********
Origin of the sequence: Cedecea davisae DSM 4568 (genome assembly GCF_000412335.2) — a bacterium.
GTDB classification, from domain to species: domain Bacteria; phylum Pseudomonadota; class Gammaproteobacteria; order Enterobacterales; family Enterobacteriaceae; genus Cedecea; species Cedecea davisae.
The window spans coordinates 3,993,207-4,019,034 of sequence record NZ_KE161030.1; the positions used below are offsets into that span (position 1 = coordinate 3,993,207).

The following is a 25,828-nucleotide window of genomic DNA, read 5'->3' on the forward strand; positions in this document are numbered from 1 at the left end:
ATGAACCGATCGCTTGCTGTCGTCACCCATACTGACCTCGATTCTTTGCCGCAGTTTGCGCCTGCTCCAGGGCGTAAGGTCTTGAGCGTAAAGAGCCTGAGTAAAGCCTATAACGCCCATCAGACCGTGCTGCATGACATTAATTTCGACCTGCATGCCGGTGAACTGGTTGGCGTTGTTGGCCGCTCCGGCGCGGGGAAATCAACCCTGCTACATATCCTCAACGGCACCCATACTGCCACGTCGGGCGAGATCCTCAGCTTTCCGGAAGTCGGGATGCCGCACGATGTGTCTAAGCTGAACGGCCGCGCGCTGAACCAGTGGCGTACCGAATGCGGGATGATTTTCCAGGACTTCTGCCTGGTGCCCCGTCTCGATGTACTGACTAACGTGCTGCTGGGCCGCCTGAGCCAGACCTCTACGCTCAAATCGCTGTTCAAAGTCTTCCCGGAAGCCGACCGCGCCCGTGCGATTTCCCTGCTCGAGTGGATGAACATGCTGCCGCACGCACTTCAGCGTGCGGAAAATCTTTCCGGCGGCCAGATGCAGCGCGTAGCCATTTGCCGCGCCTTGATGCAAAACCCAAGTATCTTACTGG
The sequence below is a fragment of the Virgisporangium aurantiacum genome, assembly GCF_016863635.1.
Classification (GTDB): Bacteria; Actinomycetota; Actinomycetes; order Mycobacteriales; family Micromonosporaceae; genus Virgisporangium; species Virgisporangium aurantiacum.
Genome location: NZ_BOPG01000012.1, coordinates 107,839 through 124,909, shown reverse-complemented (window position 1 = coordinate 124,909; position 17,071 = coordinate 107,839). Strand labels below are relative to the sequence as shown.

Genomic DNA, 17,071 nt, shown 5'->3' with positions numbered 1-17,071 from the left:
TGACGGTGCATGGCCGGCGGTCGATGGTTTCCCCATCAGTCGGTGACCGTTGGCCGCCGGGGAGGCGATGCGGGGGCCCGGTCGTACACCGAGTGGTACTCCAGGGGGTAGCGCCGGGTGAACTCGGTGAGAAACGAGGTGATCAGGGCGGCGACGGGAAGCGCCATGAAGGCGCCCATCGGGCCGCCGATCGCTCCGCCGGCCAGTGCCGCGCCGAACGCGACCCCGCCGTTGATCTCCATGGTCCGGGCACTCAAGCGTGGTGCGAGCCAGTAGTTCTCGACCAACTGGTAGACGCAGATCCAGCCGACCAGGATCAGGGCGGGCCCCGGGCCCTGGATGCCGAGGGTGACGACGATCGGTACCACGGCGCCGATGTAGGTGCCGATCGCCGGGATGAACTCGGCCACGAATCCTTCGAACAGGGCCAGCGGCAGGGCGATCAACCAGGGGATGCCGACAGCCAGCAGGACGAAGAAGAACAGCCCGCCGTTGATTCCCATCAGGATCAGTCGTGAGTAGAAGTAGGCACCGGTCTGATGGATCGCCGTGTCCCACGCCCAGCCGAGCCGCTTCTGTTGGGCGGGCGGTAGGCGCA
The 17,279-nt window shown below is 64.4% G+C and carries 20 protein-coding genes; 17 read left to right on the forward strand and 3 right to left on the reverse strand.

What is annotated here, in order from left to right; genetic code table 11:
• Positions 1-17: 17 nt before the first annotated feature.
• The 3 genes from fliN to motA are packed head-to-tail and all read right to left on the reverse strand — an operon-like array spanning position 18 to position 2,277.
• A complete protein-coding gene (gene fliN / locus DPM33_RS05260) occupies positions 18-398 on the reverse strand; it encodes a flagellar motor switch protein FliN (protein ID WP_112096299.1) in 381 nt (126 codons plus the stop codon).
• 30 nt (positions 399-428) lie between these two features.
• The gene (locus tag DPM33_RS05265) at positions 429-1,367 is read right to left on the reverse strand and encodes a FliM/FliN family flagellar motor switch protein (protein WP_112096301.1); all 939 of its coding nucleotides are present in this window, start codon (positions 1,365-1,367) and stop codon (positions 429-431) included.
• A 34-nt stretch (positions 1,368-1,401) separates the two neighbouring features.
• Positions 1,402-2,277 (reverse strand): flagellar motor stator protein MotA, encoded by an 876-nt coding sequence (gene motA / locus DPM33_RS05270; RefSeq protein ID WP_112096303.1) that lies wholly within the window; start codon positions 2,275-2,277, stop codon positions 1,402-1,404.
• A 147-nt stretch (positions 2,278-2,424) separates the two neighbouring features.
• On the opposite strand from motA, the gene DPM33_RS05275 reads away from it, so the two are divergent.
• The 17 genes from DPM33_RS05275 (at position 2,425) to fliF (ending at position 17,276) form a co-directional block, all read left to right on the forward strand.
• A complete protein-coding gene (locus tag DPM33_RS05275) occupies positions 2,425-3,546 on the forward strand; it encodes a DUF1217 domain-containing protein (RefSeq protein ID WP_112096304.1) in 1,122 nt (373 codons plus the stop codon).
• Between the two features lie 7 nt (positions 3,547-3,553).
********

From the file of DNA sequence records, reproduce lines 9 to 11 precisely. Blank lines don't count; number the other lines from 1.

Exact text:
Genomic DNA, 17,071 nt, shown 5'->3' with positions numbered 1-17,071 from the left:
TGACGGTGCATGGCCGGCGGTCGATGGTTTCCCCATCAGTCGGTGACCGTTGGCCGCCGGGGAGGCGATGCGGGGGCCCGGTCGTACACCGAGTGGTACTCCAGGGGGTAGCGCCGGGTGAACTCGGTGAGAAACGAGGTGATCAGGGCGGCGACGGGAAGCGCCATGAAGGCGCCCATCGGGCCGCCGATCGCTCCGCCGGCCAGTGCCGCGCCGAACGCGACCCCGCCGTTGATCTCCATGGTCCGGGCACTCAAGCGTGGTGCGAGCCAGTAGTTCTCGACCAACTGGTAGACGCAGATCCAGCCGACCAGGATCAGGGCGGGCCCCGGGCCCTGGATGCCGAGGGTGACGACGATCGGTACCACGGCGCCGATGTAGGTGCCGATCGCCGGGATGAACTCGGCCACGAATCCTTCGAACAGGGCCAGCGGCAGGGCGATCAACCAGGGGATGCCGACAGCCAGCAGGACGAAGAAGAACAGCCCGCCGTTGATTCCCATCAGGATCAGTCGTGAGTAGAAGTAGGCACCGGTCTGATGGATCGCCGTGTCCCACGCCCAGCCGAGCCGCTTCTGTTGGGCGGGCGGTAGGCGCA
The 17,279-nt window shown below is 64.4% G+C and carries 20 protein-coding genes; 17 read left to right on the forward strand and 3 right to left on the reverse strand.